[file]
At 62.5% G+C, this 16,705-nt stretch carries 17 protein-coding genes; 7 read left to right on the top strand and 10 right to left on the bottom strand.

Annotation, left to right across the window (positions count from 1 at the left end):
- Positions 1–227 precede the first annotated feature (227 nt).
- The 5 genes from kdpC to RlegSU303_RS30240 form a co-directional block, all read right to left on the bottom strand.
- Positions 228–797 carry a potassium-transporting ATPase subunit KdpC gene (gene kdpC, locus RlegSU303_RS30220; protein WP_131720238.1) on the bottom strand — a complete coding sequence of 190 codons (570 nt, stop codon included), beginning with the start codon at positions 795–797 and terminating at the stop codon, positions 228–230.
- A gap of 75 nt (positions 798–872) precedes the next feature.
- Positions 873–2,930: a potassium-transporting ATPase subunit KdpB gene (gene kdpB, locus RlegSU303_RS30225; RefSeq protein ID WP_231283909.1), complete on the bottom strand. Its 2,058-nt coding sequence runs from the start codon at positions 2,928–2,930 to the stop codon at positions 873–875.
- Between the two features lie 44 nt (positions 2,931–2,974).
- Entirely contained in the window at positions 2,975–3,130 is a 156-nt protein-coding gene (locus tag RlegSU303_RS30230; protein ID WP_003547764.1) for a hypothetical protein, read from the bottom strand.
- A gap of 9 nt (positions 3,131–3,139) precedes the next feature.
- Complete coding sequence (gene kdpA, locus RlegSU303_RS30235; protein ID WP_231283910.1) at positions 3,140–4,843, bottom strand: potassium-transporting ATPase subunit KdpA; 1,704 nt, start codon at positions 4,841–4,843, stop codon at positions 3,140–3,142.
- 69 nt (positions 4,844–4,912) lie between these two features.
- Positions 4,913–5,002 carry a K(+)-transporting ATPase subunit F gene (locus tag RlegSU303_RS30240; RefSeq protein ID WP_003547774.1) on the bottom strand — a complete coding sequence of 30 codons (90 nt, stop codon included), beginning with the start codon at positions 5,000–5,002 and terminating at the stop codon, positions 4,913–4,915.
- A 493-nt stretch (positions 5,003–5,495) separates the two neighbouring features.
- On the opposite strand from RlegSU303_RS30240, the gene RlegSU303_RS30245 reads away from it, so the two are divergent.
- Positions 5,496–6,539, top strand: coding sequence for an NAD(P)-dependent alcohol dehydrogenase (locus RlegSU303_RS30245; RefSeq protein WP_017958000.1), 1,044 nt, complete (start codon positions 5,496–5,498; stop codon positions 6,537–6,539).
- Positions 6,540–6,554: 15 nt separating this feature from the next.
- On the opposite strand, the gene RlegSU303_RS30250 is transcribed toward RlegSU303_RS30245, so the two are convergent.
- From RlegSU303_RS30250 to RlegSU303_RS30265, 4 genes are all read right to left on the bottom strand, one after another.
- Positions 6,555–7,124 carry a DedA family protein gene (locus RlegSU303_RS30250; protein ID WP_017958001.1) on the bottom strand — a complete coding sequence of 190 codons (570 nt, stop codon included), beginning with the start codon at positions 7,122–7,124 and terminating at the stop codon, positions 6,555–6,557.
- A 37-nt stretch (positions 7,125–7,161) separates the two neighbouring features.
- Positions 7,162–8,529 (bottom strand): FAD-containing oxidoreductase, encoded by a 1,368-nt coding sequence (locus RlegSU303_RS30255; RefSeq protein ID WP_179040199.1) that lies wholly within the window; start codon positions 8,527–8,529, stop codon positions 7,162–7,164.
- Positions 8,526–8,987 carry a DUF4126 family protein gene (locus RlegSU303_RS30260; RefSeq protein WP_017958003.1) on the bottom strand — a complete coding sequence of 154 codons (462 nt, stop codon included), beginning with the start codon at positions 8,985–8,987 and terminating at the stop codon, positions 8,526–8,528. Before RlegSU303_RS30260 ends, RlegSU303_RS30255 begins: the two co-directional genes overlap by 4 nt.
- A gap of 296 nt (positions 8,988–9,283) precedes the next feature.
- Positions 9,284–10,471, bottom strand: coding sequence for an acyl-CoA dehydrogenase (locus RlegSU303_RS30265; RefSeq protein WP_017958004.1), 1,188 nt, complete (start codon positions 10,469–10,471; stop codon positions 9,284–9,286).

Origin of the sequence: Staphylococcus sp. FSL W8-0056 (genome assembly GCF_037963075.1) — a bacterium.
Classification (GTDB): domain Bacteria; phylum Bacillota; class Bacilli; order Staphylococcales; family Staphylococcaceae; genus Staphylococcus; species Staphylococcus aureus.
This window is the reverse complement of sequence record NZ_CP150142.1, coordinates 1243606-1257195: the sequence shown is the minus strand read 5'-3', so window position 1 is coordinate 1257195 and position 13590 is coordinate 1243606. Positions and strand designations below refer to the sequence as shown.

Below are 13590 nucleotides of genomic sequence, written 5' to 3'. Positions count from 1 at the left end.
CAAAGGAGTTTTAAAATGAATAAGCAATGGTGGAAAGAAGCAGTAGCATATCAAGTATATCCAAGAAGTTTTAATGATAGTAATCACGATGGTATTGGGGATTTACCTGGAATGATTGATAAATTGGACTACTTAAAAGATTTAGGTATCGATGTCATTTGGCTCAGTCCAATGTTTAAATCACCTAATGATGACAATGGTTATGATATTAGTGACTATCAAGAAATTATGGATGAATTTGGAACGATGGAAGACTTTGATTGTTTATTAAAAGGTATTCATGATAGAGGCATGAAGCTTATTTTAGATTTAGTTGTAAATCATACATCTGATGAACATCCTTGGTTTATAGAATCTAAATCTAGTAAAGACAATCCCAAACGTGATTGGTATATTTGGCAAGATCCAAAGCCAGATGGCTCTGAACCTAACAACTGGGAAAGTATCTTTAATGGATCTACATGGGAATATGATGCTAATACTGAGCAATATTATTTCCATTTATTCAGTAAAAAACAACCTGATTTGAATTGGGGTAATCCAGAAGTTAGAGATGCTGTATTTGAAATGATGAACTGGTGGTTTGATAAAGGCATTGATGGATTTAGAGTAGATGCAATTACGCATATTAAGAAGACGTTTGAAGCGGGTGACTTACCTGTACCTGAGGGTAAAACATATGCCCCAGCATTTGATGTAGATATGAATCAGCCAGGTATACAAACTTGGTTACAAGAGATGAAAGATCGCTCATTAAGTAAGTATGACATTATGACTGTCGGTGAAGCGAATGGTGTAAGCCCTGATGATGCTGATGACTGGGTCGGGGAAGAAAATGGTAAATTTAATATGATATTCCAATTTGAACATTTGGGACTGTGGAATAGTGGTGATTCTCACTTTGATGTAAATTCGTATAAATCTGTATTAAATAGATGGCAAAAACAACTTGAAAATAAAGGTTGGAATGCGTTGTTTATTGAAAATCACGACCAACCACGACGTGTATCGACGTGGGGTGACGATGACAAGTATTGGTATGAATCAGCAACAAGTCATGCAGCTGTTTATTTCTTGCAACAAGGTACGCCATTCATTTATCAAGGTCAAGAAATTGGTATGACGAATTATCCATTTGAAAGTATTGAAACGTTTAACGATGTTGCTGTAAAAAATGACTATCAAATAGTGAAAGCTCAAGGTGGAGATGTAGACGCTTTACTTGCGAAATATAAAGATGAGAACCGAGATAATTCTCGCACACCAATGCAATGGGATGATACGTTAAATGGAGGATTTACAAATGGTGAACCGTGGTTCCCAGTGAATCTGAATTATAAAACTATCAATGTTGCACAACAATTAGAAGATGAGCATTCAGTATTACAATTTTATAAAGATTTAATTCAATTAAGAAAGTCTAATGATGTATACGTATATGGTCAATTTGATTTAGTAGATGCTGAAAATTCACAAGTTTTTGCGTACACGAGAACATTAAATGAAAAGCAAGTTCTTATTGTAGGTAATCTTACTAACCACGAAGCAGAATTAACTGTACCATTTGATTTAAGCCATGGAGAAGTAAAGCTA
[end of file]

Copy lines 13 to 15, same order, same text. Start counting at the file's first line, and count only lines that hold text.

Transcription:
- Positions 4,913–5,002 carry a K(+)-transporting ATPase subunit F gene (locus tag RlegSU303_RS30240; RefSeq protein ID WP_003547774.1) on the bottom strand — a complete coding sequence of 30 codons (90 nt, stop codon included), beginning with the start codon at positions 5,000–5,002 and terminating at the stop codon, positions 4,913–4,915.
- A 493-nt stretch (positions 5,003–5,495) separates the two neighbouring features.
- On the opposite strand from RlegSU303_RS30240, the gene RlegSU303_RS30245 reads away from it, so the two are divergent.